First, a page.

Potato Wart: A Fungal Disease of Tubers
This soil borne disease of potatoes is caused by a fungus called Synchytrium endobioticum. The disease appears mainly on stolons and tubers. It reduces yield and can make potatoes unmarketable. Symptoms on above-ground growth are not often visible. Young potato warts are white in color and soft and pulpy in texture. They darken and decay as they age.
S. endobioticum thrives in wet conditions. It produces a thick-walled structure known as a winter sporangium which can remain viable for up to 30 years. It can survive at depths of 50 cm in the soil. In spring, at high temperature and moisture, overwintering sporangia germinate to release mobile zoospores which infect suitable host cells. The infected plant cells swell, divide and surround the dividing zoospores resulting in the wart.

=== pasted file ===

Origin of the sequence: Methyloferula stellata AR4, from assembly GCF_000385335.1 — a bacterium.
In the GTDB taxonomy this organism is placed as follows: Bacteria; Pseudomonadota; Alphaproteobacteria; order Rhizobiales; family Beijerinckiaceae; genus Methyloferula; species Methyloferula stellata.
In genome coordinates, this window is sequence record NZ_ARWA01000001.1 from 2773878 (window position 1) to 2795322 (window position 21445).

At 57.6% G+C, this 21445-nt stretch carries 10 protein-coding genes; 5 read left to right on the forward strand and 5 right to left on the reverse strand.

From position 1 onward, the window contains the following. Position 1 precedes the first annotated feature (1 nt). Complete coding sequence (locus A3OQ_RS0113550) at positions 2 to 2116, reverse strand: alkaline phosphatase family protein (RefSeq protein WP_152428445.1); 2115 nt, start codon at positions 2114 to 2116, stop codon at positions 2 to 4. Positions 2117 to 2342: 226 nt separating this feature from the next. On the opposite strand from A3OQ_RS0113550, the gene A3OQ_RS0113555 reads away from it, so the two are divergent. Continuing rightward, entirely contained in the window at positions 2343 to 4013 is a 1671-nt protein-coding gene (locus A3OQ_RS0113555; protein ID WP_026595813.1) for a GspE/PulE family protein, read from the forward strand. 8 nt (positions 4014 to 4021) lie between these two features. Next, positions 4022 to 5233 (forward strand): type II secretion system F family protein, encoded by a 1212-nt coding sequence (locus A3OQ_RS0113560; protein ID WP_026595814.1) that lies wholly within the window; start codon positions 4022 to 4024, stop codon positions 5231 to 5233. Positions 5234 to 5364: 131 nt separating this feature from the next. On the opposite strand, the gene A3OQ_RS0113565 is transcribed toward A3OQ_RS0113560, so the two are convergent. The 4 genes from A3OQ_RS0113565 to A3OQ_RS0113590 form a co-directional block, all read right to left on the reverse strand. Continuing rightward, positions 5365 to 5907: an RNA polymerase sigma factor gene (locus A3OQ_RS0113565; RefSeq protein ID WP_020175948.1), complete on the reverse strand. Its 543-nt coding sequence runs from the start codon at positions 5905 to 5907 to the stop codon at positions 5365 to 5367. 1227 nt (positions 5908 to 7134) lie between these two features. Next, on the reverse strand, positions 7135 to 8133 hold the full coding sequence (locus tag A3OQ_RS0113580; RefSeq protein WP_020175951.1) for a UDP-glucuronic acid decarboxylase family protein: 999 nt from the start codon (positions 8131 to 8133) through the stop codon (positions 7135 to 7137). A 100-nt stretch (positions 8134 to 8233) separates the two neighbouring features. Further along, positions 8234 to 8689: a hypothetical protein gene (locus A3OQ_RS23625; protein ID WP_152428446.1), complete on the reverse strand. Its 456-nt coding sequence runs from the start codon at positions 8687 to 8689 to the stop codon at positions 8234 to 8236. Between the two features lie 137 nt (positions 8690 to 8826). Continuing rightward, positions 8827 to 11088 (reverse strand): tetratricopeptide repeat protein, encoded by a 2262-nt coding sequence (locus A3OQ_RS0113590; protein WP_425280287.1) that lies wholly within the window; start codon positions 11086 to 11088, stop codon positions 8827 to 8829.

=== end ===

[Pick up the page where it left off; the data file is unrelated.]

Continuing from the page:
This disease can be spread by infected tubers, infected soil, machinery, implements used in infested potato fields, potato cultivation, footwear, and manure from animals that have fed on infested tubers.
Pest status of Synchytrium endobioticum
S. endobioticum is considered a Federal quarantine pest and is not known to occur in the United States. This pathogen is also a Select Agent for the United States. Samples suspected to be positive for S. endobioticum must be handled according to the Select Agent Program requirements. Refer to the below links for more information about the Federal Select Agent Program and regulations:
State Plant Regulatory Official (SPRO) Letters